The latest edition of the Diagnostic and Statistical Manual of Mental Disorders, known as the DSM-IV, defines a personality disorder as a long-standing, inflexible pattern of maladaptive behavior and coping, beginning in adolescence or early adulthood.
That would mean women like Schroeder, Moore and McClendon had a pre-existing personality disorder when they joined the military. Someone with personality disorder tends to get fired from jobs, get in trouble with the law or at school or is unable to maintain relationships.
“It makes absolutely no sense medically for people to be diagnosed all of a sudden after being sexually assaulted as an adult in the military to say ‘No, you’ve had this all along,’” says Bhagwati, of the Service Women’s Action Network.
“These women have clearly been able to function. They’ve made it through basic training. They’ve made it through all the follow-on training. Many of them are deployed overseas in war, and they’ve done fine there. But, when they’re sexually assaulted, and then report it, it seems very suspicious that the military would suddenly stamp them with a pre-existing condition that bars them from serving anymore.”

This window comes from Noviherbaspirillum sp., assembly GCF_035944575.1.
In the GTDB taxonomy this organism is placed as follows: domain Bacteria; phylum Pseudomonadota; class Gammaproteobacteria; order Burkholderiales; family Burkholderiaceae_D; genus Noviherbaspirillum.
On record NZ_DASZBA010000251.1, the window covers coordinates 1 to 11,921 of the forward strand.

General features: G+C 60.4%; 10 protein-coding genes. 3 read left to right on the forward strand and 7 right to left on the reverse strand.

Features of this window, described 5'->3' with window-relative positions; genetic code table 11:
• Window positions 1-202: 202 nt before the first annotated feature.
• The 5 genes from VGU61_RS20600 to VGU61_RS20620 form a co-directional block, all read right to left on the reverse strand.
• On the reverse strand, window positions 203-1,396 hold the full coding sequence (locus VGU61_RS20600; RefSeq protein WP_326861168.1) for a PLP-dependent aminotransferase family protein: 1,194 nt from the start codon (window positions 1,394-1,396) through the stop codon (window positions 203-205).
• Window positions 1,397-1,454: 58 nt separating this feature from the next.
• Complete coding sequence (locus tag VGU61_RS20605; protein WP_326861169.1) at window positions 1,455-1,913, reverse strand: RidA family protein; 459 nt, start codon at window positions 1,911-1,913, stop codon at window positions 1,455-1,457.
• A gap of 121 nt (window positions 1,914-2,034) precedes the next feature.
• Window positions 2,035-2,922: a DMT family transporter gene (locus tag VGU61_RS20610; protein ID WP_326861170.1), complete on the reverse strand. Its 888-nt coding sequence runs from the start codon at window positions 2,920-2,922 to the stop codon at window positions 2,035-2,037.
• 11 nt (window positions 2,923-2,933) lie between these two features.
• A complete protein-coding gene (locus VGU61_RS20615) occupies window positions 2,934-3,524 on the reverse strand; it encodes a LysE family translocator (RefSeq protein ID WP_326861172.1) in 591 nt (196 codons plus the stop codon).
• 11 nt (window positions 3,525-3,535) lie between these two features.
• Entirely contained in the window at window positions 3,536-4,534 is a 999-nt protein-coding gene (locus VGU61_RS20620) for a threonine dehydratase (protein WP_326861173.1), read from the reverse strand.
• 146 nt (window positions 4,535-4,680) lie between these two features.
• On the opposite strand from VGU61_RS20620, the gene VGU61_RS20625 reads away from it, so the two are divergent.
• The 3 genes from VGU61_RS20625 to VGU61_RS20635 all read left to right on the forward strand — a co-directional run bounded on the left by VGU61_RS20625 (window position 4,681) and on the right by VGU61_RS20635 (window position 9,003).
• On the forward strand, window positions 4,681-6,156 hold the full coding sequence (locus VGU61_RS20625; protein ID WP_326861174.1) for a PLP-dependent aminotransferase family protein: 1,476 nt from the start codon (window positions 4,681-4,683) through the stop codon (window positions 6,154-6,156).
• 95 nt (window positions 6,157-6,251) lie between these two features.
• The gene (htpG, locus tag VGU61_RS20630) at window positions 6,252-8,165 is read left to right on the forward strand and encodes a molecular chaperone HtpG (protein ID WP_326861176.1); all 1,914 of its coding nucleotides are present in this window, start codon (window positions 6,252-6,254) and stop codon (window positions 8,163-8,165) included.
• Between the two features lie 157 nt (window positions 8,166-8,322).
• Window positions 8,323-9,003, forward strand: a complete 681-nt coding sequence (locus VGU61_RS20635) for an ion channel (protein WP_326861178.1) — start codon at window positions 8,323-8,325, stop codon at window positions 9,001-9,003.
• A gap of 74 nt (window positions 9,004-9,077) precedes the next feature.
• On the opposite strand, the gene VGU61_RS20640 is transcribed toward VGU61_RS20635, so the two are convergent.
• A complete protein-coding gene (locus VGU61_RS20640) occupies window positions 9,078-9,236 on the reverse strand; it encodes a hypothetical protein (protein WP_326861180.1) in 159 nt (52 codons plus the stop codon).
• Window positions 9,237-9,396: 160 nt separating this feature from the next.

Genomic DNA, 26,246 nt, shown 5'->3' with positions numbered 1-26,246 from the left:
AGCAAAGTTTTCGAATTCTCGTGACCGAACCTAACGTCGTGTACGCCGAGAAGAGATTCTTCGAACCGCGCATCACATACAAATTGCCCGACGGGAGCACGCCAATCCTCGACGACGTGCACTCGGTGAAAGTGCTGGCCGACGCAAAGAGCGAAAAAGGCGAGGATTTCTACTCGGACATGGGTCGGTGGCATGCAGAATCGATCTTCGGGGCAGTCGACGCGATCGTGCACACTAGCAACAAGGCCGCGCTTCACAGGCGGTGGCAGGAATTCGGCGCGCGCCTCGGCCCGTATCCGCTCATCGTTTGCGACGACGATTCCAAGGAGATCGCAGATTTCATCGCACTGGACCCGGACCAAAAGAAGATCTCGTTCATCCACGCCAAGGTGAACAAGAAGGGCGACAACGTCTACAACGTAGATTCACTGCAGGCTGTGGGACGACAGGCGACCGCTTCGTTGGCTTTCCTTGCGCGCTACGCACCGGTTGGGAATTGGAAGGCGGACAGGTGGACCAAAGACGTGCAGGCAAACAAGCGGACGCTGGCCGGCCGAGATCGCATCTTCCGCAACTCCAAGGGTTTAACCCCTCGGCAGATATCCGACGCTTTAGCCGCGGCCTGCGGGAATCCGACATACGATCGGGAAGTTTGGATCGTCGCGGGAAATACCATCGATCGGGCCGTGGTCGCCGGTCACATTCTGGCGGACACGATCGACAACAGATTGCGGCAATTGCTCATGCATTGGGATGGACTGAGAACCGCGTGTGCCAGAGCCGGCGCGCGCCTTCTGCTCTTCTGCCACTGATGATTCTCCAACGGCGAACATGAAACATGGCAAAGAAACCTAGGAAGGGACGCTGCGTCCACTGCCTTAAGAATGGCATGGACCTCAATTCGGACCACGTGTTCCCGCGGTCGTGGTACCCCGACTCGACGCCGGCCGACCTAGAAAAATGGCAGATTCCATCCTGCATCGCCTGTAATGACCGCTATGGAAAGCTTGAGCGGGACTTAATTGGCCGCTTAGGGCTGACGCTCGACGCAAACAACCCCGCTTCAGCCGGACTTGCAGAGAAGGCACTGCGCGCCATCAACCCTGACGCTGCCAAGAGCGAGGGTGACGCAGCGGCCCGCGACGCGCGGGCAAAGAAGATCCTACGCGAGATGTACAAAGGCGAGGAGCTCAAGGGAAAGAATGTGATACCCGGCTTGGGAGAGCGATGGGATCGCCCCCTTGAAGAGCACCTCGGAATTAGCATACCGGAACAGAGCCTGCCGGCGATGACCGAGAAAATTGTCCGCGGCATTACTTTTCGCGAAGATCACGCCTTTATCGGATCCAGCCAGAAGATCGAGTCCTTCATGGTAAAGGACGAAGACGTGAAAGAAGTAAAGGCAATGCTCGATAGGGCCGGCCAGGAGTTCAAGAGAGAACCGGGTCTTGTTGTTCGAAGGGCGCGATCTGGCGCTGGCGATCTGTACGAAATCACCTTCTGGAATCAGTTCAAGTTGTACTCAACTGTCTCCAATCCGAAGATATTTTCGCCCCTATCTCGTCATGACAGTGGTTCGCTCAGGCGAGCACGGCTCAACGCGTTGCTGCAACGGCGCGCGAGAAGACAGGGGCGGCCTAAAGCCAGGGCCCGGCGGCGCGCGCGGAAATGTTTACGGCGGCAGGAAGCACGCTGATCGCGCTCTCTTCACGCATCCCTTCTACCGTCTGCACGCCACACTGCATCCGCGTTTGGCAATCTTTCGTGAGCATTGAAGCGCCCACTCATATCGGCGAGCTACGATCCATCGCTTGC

Dr. Liza H. Gold, a clinical professor of psychiatry at Georgetown University School of Medicine, says it’s a rule of thumb among psychiatrists not to diagnose someone with a personality disorder in the middle of a traumatic experience like a divorce, litigation or the aftermath of a sexual assault.
The DSM-IV says: “When personality changes emerge and persist after an individual has been exposed to extreme stress, a diagnosis of Post Traumatic Stress Disorder should be considered.”
Also, by definition, a personality disorder diagnosis cannot be caused by another psychiatric condition, such as Post Traumatic Stress Disorder, Gold says.
In 2003, when she returned to Germany from a deployment in Israel, Moore says a new Army counselor changed her diagnosis from severe depression to borderline personality disorder after only a half-hour session.
Gold is not familiar with Moore’s case, but she says a personality disorder was not a diagnosis that typically could be made quickly.